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Case study: pragmatic approach to complaints

20 June 05

Report of a lengthy, and unsuccessful, defence to a client complaint over a trivial sum


The Society wants solicitors to take a pragmatic approach to resolving simple service complaints where possible.

A firm of solicitors was approached by a client who wished to buy a new house. The client asked for specific details of the costs involved including the cost of obtaining a survey. The solicitors provided the information about fees and outlays to be incurred and confirmed that the cost of the survey would be £250 plus VAT.  

The transaction duly concluded and the client received an account from the solicitor. The cost of the survey on the account was £400 plus VAT.  

The client contacted the solicitors who, after some persuasion by the complainer, contacted the surveyors to discuss matters. As a result of that, a revised account for the survey was provided from the surveyors for £260 plus VAT. Despite the complainer’s continuing concern that the direct quotation had still been exceeded, the solicitors insisted on full payment of the sum claimed by the surveyors.

The complaint was investigated by the Society. At the end of the process, the Client Relations Committee considered that the complainer’s concerns were entirely justified. In addition to a small amount of compensation for distress and inconvenience, the sanction imposed was that the solicitors were asked to pay back to the client the sum of £10 plus VAT for the difference in the sum quoted and paid.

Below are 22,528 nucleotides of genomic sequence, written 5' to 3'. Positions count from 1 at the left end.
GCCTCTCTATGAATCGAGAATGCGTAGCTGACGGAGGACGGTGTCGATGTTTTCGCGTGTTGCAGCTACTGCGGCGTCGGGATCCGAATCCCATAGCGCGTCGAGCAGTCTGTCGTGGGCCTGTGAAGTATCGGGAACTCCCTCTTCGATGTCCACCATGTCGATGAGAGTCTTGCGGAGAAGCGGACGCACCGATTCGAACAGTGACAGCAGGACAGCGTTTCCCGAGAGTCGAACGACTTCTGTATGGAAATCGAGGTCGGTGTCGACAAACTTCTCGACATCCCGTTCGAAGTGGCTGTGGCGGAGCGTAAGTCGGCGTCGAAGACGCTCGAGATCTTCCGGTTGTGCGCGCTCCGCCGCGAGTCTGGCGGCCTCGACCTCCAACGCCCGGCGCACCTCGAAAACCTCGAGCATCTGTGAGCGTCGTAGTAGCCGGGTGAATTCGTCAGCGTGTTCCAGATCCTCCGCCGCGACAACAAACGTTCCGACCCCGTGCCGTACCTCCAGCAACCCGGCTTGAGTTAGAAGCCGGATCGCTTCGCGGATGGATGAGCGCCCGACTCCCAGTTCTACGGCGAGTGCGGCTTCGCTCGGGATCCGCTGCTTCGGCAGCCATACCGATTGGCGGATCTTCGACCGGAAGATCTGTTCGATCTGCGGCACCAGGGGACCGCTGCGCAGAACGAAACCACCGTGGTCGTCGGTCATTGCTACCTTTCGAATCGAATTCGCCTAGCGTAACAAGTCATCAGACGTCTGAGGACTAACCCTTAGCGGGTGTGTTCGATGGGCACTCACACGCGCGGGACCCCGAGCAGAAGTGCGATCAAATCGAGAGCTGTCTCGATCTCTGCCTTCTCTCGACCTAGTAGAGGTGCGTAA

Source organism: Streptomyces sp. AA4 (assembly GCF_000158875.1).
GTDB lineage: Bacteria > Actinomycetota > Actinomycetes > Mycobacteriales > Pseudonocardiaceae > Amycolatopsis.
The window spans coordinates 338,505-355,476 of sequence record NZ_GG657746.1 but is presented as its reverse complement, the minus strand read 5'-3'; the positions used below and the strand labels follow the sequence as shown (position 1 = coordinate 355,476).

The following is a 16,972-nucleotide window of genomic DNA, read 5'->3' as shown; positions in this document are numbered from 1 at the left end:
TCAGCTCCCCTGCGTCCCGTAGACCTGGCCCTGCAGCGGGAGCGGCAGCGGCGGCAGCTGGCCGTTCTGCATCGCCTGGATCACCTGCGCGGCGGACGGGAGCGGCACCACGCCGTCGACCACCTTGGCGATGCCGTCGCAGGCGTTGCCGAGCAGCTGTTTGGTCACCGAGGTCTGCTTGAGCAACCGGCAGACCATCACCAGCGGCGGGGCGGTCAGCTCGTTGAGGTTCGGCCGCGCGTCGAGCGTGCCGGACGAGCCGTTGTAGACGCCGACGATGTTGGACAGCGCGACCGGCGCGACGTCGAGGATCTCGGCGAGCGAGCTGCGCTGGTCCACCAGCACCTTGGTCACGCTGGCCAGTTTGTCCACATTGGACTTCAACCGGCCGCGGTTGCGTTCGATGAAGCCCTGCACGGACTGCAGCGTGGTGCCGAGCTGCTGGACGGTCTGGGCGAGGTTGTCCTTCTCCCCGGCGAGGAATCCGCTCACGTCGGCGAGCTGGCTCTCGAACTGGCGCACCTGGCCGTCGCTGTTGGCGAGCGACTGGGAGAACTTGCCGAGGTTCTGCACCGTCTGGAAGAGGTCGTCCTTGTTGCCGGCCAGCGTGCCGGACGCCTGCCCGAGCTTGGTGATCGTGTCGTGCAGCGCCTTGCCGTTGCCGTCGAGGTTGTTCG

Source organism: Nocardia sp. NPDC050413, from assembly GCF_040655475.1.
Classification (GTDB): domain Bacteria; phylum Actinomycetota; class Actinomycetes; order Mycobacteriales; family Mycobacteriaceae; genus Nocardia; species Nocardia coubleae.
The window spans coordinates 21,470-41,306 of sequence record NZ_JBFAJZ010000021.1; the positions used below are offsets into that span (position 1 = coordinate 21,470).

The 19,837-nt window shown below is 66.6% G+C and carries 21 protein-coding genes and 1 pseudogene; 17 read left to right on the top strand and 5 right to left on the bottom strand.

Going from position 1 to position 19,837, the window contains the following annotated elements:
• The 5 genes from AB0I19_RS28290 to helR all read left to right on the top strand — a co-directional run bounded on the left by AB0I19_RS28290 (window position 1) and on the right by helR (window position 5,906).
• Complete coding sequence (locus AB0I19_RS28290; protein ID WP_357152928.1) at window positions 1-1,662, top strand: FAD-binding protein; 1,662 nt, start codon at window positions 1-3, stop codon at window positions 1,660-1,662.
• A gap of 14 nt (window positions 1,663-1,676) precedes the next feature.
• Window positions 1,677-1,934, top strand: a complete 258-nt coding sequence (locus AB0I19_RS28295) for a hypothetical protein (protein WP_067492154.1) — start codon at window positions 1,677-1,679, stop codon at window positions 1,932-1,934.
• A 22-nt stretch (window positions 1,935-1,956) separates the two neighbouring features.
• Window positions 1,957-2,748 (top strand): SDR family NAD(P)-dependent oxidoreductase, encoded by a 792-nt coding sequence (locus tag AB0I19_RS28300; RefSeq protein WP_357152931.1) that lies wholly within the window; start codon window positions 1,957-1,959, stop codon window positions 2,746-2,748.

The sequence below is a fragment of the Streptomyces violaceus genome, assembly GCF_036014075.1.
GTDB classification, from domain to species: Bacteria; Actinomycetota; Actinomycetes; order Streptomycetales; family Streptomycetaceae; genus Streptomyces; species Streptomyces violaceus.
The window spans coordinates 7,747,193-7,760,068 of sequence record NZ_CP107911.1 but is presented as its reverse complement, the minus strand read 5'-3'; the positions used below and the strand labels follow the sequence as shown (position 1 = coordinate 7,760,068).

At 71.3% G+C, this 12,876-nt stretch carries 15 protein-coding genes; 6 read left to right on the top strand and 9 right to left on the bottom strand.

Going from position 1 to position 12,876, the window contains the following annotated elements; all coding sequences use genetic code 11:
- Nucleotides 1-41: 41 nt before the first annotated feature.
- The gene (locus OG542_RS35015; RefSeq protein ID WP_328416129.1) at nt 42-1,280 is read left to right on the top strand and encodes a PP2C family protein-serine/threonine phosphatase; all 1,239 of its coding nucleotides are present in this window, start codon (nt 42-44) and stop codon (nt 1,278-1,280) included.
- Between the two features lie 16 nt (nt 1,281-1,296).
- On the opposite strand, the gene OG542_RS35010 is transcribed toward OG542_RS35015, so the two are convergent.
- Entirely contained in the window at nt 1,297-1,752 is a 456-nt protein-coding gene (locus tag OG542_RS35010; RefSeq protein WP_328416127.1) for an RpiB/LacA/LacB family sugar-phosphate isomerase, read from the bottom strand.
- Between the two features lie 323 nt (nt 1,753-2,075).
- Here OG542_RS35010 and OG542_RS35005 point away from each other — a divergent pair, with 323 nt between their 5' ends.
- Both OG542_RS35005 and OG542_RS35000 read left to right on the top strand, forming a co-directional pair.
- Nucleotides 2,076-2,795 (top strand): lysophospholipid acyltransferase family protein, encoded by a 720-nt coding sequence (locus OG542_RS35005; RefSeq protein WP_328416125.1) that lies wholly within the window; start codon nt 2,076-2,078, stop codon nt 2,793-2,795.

Lessons to be learned

If a client asks for an estimate of outlays (for example, a survey), the solicitor should check before confirming precisely what the outlay will be and not give any undertaking on another’s behalf.

If the outlay turns out to cost more than the original estimate, then the solicitor should raise the issue with the appropriate person, and if appropriate the client, before the client raises a complaint.

In choosing to defend this complaint the solicitor spent months of time which could have been used on fee-charging activities and no doubt lost a client. The cost to the profession of the Society handling the complaint would have equated to at least the cost of a practising certificate for the sake of £10 + VAT.

A pragmatic approach to complaints may not resolve the principles at stake but it can be the best thing for your business.

Mary McGowan, Client Relations Office (0131 476 8152)